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Let’s get back to the basics

For growers heading into a new crop season, there’s certainly been a lot going on. We’ve experienced interest rate increases, heard what we can and can’t Jessedo with dicamba in Xtend soybeans, dealt with market fluctuations and seen changes in chemical pricing. Even with all these complexities, sometimes the solution can be something as simple as going back to the basics.

The first “basic” to consider is soil fertility. That is the most important driver in crop production. Without the proper soil pH and fertility, we cannot maximize any in-season application. When I think about soil fertility, I recall watching my mom balancing the checkbook. She’d sit at the kitchen table several nights a week making sure family finances were squared away. Why did she do this? She didn’t want to overdraft and bounce a check. The same concept is true for our soil bank account. We must know the fertility levels, especially potassium and phosphorus, to make sure we don’t draw out more than we put in.

It starts with a soil sample, and there are different ways of getting this data. Composite sampling is as basic as you can get. It’s like calling the bank and asking how much is in your checking account. That’s fine and dandy. But what if you have uncashed checks or automatic withdrawals scheduled? If you don’t know that info, an overdraft can occur easily.
What’s better than composite sampling? That’s grid sampling, offered in our Nutri-Track program. Grid sampling is like my mother’s approach to balancing the checkbook. She tallied every check written and every cash withdrawal to know exactly what was in the account.

“Have a plan, cover the basics, make agronomically correct decisions and do what has been proven to make money on your farm.”

Next, let’s talk dicamba. We’ve all heard by now when it comes to XtendiMax, Engenia and Tavium products, however much is in the retail space is all there is to be sold. There is probably not going to be enough to cover every acre. The best way to combat a shortage of dicamba is simple—don’t let weeds come up. And this advice goes for other technology platforms such as Enlist as well.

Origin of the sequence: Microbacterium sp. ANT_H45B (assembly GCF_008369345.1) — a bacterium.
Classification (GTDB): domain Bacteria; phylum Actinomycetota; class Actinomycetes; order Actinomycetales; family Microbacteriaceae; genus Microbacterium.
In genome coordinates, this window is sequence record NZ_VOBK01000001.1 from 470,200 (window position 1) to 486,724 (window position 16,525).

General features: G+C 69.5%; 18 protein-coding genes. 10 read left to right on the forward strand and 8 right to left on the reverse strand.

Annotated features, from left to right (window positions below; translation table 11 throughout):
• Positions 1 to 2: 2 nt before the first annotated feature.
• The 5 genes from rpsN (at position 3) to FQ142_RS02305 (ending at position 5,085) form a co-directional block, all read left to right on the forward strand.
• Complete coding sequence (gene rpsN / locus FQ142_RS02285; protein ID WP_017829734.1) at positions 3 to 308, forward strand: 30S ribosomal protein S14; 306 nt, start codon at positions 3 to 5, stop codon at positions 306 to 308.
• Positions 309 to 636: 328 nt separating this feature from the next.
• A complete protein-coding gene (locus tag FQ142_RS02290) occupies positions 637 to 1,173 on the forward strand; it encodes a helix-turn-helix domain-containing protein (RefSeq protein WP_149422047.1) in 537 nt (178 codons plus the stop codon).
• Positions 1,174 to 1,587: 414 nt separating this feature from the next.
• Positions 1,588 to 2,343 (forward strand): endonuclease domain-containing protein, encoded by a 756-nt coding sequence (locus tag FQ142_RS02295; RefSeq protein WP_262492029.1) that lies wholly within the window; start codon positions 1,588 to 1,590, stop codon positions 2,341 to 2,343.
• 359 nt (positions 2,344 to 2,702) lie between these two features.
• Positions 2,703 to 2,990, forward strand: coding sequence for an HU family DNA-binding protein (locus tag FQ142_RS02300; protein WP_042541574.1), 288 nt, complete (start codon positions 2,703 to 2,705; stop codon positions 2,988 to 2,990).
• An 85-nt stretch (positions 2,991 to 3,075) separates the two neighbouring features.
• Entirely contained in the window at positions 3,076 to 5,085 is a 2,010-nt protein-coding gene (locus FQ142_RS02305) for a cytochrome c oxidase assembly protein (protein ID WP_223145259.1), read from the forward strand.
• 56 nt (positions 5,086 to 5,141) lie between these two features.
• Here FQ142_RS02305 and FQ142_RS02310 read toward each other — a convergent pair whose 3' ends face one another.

I recommend that growers spend more on their residual programs this year, specifically front-loading their pre-emergent herbicides. This can be done multiple ways. The product rate can be increased, you can add more actives or use more modes of action. The method depends on the driver weeds in a given field.

For example, you can use a standard rate of Boundary, which is 2 quarts per acre, spiked with 2.5-3 ounces of Zidua to get a longer length of residual. This does two things. First, you’ll see less weed competition early in the season. Data that shows early season is the most important time to be weed free. Secondly, when weeds do break, they won’t break as fast and as hard, which gets you further down the road and also lets you spray smaller weeds. We all know smaller weeds are easier to control.

Earlier, I mentioned weather. No one can control the weather, but a lot of meteorologists are saying we could have another drought year. Let me remind you that you cannot save your way to prosperity. Again, set the season up for success by making sure fertility is in order. In past drought years, we have looked at fields that were grid sampled and recommendations followed so that pH,

P and K levels were optimum. These fields may have not yielded “good” but always out-yielded fields that did not have optimum fertility.

Markets are also something we can not control. When talking about going back to basics, it’s good to know what you have invested in your crop before you start. This could change in season, but having a detailed spreadsheet of cost per acre and break-even levels is important. Use that information to contract enough to cover your inputs. This takes some stress off a grower in season. I guess it comes down to how much you want to gamble.

No doubt, there are a lot of pressures out there for growers. I encourage you to have a plan, cover the basics, make agronomically correct decisions and do what has been proven to make money on your farm.

CLICK TO READ the full April 2024 Issue of Today's Farmer magazine.

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